This diagrammatic map pretty much ignores geography in the interests of making the other information present that much easier to decipher. It is given a very clean and easy-to-read look by eschewing the messiness of reality and only using lines that are horizontal, vertical, or at a forty-five degree angle.
However, since it does ignore geography to highlight the Tube's lines, it is fairly easy to be mislead into getting a distorted sense of the city itself while using only this map. For instance, looking at this map, it's not really possible to tell whether the stations are geographically very close to one another. One who doesn't realize that might spend half an hour in the tunnels when the trip above ground would have taken only five minutes, or vice versa. Over the years, some have felt that this was a failing, while others maintained that it didn't matter, as the map's sole purpose was to help one get around in the subway system.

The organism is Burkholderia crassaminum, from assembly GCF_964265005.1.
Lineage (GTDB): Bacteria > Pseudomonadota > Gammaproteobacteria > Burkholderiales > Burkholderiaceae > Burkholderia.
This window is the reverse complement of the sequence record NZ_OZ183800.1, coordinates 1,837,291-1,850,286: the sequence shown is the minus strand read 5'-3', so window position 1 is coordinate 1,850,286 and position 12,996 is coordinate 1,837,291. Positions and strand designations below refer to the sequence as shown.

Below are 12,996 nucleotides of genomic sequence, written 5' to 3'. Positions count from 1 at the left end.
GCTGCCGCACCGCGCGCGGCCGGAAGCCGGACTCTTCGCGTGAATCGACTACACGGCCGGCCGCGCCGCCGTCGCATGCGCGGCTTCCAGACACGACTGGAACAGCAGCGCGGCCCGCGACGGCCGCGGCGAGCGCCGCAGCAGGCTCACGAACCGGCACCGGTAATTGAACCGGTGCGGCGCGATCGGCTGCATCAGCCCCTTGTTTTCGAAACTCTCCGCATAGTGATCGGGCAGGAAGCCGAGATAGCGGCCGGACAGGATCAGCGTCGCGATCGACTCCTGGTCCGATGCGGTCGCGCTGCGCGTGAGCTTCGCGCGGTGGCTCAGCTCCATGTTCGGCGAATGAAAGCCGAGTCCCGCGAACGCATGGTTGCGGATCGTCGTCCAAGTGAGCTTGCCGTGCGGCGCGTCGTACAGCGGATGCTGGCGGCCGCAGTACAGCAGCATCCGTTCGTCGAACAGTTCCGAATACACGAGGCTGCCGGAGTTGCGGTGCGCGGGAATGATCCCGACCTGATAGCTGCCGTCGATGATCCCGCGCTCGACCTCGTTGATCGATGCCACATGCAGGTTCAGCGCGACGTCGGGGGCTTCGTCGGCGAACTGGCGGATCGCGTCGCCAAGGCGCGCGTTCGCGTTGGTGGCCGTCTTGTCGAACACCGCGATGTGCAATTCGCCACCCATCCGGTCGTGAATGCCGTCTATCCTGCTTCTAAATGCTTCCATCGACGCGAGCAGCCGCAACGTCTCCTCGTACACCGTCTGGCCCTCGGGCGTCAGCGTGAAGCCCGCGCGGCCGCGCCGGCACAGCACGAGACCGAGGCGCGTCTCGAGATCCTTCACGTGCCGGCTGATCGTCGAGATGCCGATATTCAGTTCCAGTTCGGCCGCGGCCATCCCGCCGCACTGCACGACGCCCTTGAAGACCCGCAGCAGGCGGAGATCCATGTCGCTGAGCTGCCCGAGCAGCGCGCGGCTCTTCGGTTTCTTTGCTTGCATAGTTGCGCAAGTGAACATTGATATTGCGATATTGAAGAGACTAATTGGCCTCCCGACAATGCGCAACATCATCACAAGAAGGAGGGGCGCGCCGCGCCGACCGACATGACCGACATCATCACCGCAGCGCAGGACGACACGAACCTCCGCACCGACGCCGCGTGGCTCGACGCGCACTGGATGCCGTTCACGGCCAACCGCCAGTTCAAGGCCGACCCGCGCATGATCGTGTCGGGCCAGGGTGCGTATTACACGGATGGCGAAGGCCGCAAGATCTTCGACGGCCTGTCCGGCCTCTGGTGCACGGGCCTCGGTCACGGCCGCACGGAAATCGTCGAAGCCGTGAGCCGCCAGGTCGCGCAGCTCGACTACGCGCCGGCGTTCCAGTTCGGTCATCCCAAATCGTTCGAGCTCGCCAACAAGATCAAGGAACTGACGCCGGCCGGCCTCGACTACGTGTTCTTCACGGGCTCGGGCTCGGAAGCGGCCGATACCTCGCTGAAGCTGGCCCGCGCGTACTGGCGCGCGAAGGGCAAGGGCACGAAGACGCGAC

Those who felt that geography oughtn't be ignored have tweaked and prodded at the map over the years. One such re-imagining of the Tube map can be found here. It's still easy to read, and it takes geography into account to give a much more realistic view of the system. Here's a zoomed in screenshot:
Check out their blog for news, links, and a chance to provide feedback.
If you're interested in the evolution of the maps of the London Tube, this site has a nice collection of maps throughout the years.
And here is a very interesting conversation from Edward Tufte's forum about London Tube maps, as well as maps for other transportation systems around the world, that spans nearly a decade. (Unfortunately, some of the older links don't work.)